Perfect is the enemy of good

Dans ses écrits, un sàge Italien dit que le mieux est l’ennemi du bien.
François-Marie Arouet de Voltaire

A Lego Turing MachineLe Roi est mort, vive le Roi! (The King is dead. Long live the King.) was first declared upon the accession to the French throne of Charles VII after the death of his father, Charles VI, in 1422, and it means that there would be never a time without a king. Today, this phrase crops up regularly on themes of succession or replacement.

On May 30, Yahoo! retired Babel Fish, the first online machine translation engine launched in 1999, and replaced it with Microsoft Bing Translator.

Founded and developed by the Canadian entrepreneur and technology specialist Oscar A Jofre, Babel Fish was powered by a rule-based machine translation engine provided by SYSTRAN.

Rule-based machine translation engines run on linguistic information about source and target languages retrieved from bilingual dictionaries and grammars. The engine generates the translation of input sentences on the basis of morphological, syntactic, and semantic analysis and the regularities of both the source and the target languages.

Today, statistical machine translation (SMT) is the dominant approach in machine translation. Essentially, SMT uses a corpus-based approach founded on the use of parallel corpora, following two distinct and separate processes: training and decoding.

During the training process, a statistical model of translation is derived from a parallel corpus, and a statistical model of the target language is derived from a monolingual corpus. These models are used in the decoding process (i.e. translation), where translation is treated as a search problem: given the sentence to be translated, all the possible translations according to the translation and the language model are searched over: the translation with the highest overall probability is chosen.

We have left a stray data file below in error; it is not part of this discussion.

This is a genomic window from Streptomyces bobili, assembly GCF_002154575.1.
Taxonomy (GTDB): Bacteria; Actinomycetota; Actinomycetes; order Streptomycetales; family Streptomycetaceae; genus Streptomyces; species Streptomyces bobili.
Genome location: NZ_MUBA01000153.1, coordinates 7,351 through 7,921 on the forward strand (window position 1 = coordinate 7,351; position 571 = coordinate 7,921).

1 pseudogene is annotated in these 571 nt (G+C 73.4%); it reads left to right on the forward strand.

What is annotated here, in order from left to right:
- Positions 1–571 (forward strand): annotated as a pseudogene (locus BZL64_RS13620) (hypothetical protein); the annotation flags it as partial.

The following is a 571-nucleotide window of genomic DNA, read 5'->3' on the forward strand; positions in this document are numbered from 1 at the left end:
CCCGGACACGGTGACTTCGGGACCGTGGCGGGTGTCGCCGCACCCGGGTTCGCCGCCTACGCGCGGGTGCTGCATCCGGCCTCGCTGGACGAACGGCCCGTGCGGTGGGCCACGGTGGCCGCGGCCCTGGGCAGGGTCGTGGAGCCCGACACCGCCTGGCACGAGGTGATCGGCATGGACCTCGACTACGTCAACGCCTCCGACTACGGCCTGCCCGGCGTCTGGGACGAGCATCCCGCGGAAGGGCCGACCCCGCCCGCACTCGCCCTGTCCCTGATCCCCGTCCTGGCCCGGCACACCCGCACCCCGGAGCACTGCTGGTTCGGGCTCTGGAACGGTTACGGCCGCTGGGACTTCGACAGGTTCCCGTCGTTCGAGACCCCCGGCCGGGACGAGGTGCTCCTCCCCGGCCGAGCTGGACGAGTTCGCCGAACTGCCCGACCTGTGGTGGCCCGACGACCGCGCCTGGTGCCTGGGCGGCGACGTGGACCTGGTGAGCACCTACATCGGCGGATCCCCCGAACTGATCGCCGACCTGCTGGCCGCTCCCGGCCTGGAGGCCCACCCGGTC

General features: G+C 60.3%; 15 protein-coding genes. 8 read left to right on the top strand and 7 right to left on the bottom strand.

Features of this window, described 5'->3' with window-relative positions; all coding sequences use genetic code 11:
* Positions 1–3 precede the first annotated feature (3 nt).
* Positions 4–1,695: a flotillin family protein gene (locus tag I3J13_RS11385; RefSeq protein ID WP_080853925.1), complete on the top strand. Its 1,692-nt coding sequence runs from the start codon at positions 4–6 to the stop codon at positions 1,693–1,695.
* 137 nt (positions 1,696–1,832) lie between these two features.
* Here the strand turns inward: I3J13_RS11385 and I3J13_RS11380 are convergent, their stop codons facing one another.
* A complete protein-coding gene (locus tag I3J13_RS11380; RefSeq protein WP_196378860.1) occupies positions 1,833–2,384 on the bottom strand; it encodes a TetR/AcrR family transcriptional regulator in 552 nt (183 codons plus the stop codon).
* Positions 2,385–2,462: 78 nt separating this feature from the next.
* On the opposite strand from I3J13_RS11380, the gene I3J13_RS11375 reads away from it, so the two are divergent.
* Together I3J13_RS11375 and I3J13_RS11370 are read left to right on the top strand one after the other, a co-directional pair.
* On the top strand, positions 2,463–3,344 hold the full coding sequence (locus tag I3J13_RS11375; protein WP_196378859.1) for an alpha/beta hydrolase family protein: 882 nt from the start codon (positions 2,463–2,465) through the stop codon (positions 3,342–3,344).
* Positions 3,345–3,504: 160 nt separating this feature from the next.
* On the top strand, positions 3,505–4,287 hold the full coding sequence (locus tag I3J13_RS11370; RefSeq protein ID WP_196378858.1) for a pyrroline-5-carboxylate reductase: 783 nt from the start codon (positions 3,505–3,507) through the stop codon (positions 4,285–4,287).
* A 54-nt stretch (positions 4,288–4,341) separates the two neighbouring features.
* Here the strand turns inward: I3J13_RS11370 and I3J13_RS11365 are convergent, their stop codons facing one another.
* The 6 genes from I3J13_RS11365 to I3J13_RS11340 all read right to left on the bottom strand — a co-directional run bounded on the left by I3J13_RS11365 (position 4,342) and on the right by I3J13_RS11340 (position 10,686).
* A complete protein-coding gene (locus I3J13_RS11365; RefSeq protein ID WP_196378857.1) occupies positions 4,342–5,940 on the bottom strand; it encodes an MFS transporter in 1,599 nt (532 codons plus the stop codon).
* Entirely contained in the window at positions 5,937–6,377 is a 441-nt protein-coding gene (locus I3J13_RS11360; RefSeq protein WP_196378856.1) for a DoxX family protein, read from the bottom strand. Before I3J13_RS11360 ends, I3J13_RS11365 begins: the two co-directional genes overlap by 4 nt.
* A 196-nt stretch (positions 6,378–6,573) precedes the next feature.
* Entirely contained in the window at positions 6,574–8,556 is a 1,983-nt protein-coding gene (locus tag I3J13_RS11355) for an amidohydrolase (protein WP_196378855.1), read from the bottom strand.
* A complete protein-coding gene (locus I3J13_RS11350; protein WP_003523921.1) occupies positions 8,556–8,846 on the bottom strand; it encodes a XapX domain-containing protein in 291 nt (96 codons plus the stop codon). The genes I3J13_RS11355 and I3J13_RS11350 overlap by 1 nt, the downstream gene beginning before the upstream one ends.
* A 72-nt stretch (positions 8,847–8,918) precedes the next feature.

RBMT was giving good results, but nowadays SMT has been improved considerably and is being used in a totally new way, benefiting from the typical task of a computer: brute force computing.

In 1950, Alan Turing, the father of artificial intelligence, wrote a single essay, asking the question “Can machines think?” Since then, computers have not evolved quite as Turing expected them to. On the other hand, Turing had actually no very convincing arguments of a positive nature to support his views; and yet, he put his trust in the future development of “learning machines,” even though he knew it would not be possible to apply to a machine exactly the same teaching process that is applied with a normal child, as education requires that communication in both directions (between teacher and pupil) can take place by some means or other. For example, a “learning machine” should be so constructed that those events which shortly precede a punishment signal are unlikely to be repeated, whereas a reward signal increases the probability of repetition of the events which led up to it.

Nonetheless, with respect to machine translation, we often talk of “training” a machine translation system.

To underline the progress made since Turing’s question, in celebrating Turing’s birth centennial, David Levy said that in certain areas of medical diagnostics it has been proven that computers can be more accurate than doctors. He poses then an intriguing logical question: “Would you rather be diagnosed by a human doctor who’s 80% right or a computer doctor that’s 95% right?”

A similar question could arise with machine translation: “Without knowing the language, would you by a human translator who’s 80% right or by a computer that’s 95% right?”

In unveiling Duolingo, Luis von Ahn, the CAPTCHA/reCAPTCHA man, said that machine translation still makes too many mistakes, and that one can’t know whether one could trust it or not. At the same time, von Ahn said that translating Wikipedia into Spanish would cost about US $ 15 billion, even applying a rate lower than the “standard” US $ 0.20 per word. Too much.

The premise behind Duolingo is that users who don’t know a language can learn it while simultaneously translating content, in a cooperative, social endeavor. This idea may sound crazy to a translator, who is supposed to have spent his best years learning a language, and yet it should be no surprise that “the public doesn’t understand translation, by machines or by humans,” as Jost Zetsche wrote in the 210th edition of his newsletter.

However, this is clearly due to the conviction that translation is “only” a linguistic task, rather than challenging problem solving task.